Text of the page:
As a lawyer with civil law background, Tugba Basaran-Akmazoglu says she found herself in foreign waters when she started her Ph.D. at uOttawa in a common law country. Yet identifying herself as a philomath always after knowledge interesting to her, seeing the life as an act of making one’s unique puzzle, consisting of different colors, tastes, voyages and memories, she eagerly accepted the challenge. Her research is related to the legal regulation of neurotechnologies, the changing boundaries of human body along with the progressively evolving smart prostheses. “As emerging technologies merge with humans, and enhancement and treatment possibilities expand, inorganic elements are increasingly patched and integrated into organic bodies. On top of this, artificial intelligence is now collaborating with human intelligence in mind-controlled robotic limbs, advanced exoskeletons and so on.” says Tugba with enthusiasm that can be read through her body language. “I want to be a one of the persons, who are shaping the future ethical, legal, and social policies for mankind in the wake of the novel technologies and emerging human-technology interaction and even symbiosis.” Her research is supervised by Prof. Jennifer A. Chandler. “Prof. Chandler is more than a supervisor to me; she is my mentor. I take heed of, value and cherish her directions and guidance, which never fail.” Tugba tells that she feels blessed to have her as Ph.D. supervisor also since their research interests opportunely overlap. Tugba’s research was set to be co-supervised by Prof. Ian Kerr, the prominent name in the field of law of robotics. Sadly, the legal world, the academy lost this treasured person and kind soul. Deeply grieved, Tugba says she will dedicate her Ph.D. dissertation to his name.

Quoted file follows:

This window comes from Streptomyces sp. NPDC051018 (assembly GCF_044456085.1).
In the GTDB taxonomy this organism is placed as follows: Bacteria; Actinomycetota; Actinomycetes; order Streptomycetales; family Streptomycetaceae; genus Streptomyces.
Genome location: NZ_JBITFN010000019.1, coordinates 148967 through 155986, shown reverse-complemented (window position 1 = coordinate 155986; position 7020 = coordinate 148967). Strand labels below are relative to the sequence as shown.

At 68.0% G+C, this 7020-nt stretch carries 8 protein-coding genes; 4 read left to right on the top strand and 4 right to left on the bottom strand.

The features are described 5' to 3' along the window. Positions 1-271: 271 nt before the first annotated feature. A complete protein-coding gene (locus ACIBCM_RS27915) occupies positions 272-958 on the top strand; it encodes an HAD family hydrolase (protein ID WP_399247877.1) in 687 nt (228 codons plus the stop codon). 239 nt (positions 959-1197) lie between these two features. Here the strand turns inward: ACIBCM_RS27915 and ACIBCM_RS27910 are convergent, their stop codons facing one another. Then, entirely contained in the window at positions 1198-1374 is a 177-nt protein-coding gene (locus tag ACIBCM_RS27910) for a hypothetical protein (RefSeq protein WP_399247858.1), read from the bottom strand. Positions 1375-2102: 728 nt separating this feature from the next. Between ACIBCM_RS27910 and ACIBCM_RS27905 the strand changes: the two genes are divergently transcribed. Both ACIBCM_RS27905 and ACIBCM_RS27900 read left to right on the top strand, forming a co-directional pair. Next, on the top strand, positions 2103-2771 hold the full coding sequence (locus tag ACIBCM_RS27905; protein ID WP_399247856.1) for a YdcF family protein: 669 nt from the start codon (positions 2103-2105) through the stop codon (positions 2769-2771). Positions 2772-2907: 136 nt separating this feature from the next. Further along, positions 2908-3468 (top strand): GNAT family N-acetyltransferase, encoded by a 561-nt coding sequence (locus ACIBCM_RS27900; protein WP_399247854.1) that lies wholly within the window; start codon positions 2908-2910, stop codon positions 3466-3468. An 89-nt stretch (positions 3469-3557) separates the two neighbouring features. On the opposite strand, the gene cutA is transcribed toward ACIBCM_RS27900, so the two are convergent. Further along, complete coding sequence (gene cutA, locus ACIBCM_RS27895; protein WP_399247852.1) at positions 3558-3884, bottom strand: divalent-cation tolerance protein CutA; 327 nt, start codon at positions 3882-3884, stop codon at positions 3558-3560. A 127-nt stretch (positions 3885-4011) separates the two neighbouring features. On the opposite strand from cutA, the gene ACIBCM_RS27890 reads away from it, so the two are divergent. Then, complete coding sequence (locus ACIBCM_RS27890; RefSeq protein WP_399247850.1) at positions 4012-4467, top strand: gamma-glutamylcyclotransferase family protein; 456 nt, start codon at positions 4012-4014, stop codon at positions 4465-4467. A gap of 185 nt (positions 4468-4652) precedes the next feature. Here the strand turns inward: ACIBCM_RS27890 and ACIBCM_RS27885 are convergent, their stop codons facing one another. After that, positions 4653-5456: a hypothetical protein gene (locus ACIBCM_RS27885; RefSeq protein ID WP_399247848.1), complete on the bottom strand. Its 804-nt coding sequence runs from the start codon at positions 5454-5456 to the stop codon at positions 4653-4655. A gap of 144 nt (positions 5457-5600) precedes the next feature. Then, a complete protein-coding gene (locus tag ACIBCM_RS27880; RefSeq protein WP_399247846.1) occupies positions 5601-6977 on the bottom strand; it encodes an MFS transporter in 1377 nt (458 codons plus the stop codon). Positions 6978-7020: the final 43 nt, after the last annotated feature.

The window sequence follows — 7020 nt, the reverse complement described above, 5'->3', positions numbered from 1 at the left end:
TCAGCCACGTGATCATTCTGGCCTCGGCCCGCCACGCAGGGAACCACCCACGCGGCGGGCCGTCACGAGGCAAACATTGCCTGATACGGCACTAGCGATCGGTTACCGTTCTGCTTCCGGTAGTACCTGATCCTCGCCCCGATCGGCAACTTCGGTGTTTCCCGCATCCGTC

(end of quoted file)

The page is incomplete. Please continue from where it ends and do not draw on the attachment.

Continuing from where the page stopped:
Prof. Chandler is leading an international consortium funded by a 3-year ERA-NET grant, investigating the ethical-legal implications of AI-based neuroprostheses in the project entitled, “Hybrid Minds: Experiential, ethical and legal investigation of intelligent neuroprostheses”. Tugba says she is proud to be a part of this gigantic project as well and already quite excited about the impact of the project outputs on science and society, and policy-making efforts.
Tugba received her LL.M. degrees at KU Leuven (with specialization in European Union Law and as a recipient of the Jean Monnet Fellowship of the European Commission), and at the University of Oslo and Leibniz University of Hannover (double degree LL.M within the framework of the European Legal Informatics Study Program in IT Law) and wrote her thesis on regulation of civil law liability of autonomous service robots. She finds studying, contemplating and musing on the regulation of the unknown, the new and emergent, as challenging but rewarding. “I am thrilled to be living in this era so that I can witness the digital, robotic revolution and evolution, and human augmentation possibilities in my life time. As a lawyer and academic, I find it quite fulfilling to be researching on how to shape the future legal landscape.”